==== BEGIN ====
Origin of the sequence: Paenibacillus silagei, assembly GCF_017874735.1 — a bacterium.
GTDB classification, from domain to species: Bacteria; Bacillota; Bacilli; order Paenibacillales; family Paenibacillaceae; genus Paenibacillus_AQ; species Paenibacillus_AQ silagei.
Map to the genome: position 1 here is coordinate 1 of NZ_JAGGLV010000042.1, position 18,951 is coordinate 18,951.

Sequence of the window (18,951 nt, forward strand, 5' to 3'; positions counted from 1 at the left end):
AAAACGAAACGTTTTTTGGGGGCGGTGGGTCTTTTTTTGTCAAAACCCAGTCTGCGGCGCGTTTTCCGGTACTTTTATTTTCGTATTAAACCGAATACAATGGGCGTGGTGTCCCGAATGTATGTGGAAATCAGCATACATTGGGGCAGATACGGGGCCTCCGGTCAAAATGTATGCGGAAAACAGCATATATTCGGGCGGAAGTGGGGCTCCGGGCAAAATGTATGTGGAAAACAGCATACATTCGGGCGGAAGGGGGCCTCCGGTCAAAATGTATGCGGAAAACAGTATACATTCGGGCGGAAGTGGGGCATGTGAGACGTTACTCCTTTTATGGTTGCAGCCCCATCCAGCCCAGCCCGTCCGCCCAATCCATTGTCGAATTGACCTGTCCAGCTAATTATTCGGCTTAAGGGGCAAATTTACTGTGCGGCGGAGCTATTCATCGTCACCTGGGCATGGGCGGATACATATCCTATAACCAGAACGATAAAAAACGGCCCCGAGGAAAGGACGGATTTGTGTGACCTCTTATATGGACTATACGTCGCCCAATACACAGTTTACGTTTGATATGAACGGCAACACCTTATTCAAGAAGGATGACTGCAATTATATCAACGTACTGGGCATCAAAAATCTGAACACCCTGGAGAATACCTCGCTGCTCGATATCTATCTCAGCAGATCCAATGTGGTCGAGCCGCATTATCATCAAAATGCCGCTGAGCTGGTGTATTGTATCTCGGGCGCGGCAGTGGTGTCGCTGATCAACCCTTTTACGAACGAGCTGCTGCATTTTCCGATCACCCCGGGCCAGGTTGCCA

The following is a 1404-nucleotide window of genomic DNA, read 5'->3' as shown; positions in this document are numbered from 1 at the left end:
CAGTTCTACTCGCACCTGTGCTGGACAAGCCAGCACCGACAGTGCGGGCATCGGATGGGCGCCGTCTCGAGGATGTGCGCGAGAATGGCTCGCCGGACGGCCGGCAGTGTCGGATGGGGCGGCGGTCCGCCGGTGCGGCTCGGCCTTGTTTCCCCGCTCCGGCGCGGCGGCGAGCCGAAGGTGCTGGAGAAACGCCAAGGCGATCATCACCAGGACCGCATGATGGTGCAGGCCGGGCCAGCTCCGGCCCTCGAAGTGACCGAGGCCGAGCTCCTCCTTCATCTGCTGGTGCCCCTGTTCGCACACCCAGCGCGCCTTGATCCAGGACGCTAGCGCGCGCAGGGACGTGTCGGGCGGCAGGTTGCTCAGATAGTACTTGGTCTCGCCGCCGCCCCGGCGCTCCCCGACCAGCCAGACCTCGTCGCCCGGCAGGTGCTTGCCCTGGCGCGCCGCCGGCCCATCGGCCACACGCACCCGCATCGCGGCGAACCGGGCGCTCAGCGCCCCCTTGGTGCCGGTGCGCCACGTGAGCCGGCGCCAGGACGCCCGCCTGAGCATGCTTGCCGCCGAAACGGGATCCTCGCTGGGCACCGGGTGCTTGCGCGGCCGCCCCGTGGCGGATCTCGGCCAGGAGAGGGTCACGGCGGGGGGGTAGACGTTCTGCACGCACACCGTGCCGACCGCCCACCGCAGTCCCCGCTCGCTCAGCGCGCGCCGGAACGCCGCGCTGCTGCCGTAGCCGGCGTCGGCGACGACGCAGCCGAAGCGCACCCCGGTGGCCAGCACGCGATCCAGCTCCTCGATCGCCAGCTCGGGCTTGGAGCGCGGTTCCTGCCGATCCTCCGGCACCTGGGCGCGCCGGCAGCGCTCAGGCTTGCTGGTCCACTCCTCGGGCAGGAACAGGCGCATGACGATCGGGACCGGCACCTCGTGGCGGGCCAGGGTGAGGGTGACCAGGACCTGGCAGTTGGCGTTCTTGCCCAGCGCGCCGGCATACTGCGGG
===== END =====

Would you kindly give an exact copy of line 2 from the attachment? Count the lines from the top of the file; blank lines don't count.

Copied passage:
GTDB classification, from domain to species: Bacteria; Bacillota; Bacilli; order Paenibacillales; family Paenibacillaceae; genus Paenibacillus_AQ; species Paenibacillus_AQ silagei.